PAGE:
We often talk about the importance of knowing the impact of our work, but how is impact measured in practice? What are the ten basic things about impact evaluation that a UNICEF officer should know?
If these questions caught your eye, then you might be interested in viewing some or all of the eight impact evaluation webinars, organized by the Office of Research – Innocenti, and presented by evaluation experts from RMIT University, BetterEvaluation and the International Initiative for Impact Evaluation (3ie) throughout 2015.
The first webinar is introductory in nature and provides an overview of impact evaluation and cover topics such as what to include in a ToR, how to select and manage an evaluation team, and the key steps that must be planned for in an impact evaluation. Anyone interested in the basics of impact evaluation is encouraged to view this recording.
What is impact evaluation? Are we talking just about randomised trials or something more?
How can you manage the politics when there are significantly huge negative impacts and you can attribute them to a program you are involved in, or when the findings are not palatable to management?
How can we strengthen the “impact” part of any evaluation we have? We can’t always have an impact evaluation per se, but at the same time “impact” is one of the OECD DAC evaluation criteria.
When and how can we assess the feasibility of doing an impact evaluation? Is it possible to have a real impact evaluation or are there constraints and should we be realistic and conduct an evaluation assessing OECD/DAC “Impact” criteria?
Do you have any suggested solutions to address an issue where the program will be re-targeted between the mid- and end-line evaluations?
Can impact evaluation designs be used to evaluate upstream policy work (e.g. how UNICEF’s work contributes to changes in government policy and the impact this has on children)? What needs to be the focus when evaluating impact for a particular policy as opposed to programmes?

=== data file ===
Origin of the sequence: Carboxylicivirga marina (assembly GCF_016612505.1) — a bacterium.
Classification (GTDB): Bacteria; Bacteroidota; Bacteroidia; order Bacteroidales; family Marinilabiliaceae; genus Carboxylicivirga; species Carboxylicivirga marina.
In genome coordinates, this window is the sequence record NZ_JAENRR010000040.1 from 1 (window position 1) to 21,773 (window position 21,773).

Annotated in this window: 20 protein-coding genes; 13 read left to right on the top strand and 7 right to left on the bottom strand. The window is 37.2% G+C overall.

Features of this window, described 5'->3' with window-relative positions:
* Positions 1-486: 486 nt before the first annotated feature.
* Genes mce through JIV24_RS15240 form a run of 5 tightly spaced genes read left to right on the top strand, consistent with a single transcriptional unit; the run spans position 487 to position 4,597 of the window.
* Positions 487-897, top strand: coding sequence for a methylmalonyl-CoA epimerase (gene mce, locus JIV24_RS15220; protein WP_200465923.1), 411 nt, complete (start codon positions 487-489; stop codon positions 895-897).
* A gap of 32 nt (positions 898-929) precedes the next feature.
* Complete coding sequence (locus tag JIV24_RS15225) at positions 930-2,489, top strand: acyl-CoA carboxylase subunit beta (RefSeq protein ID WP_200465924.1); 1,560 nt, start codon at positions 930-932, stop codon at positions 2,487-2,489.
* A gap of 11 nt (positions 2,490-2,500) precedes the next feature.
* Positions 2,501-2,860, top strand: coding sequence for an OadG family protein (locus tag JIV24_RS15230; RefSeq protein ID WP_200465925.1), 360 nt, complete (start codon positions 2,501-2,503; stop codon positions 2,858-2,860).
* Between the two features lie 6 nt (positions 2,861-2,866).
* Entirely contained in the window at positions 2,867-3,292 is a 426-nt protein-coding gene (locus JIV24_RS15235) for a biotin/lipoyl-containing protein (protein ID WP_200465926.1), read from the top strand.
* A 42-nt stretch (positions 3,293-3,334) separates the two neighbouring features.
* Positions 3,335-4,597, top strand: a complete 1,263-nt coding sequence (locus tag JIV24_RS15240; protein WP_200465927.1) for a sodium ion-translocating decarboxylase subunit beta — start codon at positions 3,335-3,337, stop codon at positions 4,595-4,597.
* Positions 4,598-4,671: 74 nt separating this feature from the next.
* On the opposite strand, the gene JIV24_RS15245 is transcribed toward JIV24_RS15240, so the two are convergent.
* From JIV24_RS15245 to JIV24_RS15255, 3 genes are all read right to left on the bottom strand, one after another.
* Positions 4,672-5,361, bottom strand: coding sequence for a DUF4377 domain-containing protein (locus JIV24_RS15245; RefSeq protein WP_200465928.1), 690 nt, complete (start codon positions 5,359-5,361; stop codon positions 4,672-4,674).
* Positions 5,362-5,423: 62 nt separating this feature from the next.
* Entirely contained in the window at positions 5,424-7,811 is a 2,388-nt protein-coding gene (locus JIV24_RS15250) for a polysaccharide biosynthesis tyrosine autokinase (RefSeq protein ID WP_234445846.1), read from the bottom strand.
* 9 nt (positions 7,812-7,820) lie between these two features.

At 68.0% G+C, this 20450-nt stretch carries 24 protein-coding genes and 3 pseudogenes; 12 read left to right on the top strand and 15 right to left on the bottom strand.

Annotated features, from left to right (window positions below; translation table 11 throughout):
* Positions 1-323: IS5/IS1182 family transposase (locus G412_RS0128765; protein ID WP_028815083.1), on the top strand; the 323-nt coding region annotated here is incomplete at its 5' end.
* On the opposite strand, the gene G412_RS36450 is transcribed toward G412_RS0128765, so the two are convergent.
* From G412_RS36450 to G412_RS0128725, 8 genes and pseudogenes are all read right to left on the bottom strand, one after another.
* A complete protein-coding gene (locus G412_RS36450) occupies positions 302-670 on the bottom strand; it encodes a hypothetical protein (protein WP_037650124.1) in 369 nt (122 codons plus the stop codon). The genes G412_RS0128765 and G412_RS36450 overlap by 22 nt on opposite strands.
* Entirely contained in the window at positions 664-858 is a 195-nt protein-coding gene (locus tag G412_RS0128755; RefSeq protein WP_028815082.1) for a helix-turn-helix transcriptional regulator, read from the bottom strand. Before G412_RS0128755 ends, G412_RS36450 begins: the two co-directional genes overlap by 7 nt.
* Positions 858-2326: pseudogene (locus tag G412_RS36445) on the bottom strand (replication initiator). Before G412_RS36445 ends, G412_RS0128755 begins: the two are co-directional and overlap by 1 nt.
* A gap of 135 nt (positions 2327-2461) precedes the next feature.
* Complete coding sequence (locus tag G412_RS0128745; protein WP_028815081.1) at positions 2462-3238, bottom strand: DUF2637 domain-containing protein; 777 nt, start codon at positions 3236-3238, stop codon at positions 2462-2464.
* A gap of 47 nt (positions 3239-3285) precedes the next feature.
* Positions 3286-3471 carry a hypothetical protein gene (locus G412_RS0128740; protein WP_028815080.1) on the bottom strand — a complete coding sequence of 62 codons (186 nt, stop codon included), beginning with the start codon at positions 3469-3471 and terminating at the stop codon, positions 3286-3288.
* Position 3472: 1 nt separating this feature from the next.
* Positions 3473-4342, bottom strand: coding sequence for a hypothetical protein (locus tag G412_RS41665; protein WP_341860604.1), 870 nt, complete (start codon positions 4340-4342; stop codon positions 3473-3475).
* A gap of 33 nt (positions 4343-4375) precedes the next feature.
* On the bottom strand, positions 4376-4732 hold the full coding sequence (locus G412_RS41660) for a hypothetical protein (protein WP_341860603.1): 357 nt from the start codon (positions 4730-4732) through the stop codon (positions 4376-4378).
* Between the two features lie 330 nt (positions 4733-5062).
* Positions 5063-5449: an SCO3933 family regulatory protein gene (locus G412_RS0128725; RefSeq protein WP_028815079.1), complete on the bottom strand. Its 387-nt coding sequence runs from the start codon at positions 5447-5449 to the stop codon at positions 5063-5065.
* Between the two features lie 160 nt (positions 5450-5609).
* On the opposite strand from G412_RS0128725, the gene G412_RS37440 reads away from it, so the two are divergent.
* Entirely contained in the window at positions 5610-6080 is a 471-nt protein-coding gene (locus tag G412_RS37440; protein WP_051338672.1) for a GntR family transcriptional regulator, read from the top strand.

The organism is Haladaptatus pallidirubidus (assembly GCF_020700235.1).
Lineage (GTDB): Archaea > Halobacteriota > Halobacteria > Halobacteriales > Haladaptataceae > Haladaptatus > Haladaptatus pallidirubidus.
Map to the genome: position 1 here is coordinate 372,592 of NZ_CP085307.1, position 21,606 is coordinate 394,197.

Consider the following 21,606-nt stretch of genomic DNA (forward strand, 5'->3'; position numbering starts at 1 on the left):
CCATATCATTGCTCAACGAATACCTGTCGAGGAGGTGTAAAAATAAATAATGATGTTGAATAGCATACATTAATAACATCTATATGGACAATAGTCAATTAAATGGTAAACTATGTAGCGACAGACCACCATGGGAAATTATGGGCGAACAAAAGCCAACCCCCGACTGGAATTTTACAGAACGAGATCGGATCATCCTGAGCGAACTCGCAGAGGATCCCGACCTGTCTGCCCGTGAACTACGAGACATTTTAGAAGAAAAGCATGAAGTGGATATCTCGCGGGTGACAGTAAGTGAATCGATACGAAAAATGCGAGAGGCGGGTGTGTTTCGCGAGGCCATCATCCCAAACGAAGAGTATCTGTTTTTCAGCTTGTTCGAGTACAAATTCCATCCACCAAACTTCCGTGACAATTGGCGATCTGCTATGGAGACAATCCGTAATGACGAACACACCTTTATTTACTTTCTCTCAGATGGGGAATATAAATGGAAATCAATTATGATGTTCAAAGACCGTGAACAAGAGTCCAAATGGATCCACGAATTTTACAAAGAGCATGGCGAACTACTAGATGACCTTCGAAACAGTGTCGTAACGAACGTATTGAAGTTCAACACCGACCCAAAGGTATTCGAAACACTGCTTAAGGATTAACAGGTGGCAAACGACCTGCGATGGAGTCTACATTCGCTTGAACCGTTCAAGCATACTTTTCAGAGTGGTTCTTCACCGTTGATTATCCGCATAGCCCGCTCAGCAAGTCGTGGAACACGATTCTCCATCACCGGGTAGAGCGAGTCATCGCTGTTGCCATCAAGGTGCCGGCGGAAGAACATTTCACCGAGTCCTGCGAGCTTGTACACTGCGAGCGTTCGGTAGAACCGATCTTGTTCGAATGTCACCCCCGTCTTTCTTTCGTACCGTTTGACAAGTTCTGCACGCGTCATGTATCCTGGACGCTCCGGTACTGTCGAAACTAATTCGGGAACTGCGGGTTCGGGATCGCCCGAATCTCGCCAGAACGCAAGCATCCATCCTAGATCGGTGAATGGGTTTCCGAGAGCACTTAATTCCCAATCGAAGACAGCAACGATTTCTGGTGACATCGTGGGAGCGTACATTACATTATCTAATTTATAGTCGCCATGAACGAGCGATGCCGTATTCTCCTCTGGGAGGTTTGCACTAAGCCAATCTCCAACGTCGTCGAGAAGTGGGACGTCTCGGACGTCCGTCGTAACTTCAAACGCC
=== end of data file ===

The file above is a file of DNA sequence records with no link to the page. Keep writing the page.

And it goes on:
Tracking policy implementation and system change is challenging for a small team so what should the focus of the evaluation be?
The findings, interpretations and opinions expressed in the webinars are those of the presenters and do not necessarily reflect the policies or views of the United Nations Children’s Fund (UNICEF). The presenters are independent impact evaluation experts who were commissioned by UNICEF to prepare the webinars and use their own knowledge and judgement on key issues and to provide advice. The questions and comments reflected in the Q & A materials are based on those submitted by UNICEF staff as part of this capacity-building initiative. They do not necessarily reflect the policies or views of UNICEF.
The webinars were commissioned by UNICEF and UNICEF is entitled to all intellectual property and other proprietary rights which bear a direct relation to the contract under which this work was produced. The materials on this page are subject to a Creative Commons license CC BY-NC (Attribution-NonCommercial) and may be used and reproduced in line with the conditions of this licence.
Rogers, P. (2015, February). Overview of Impact Evaluation. Impact evaluation webinars for UNICEF [Webinar]. Retrieved from: https://www.youtube.com/watch?v=51g92hKHQcc
This is part of a series
This series presents overviews of impact evaluation and its key strategies and methods. Methodological briefs and webinars cover the essential building blocks of impact evaluation and evaluation designs, and specific data collection and analysis methods.
'UNICEF webinar: Overview of impact evaluation' is referenced in: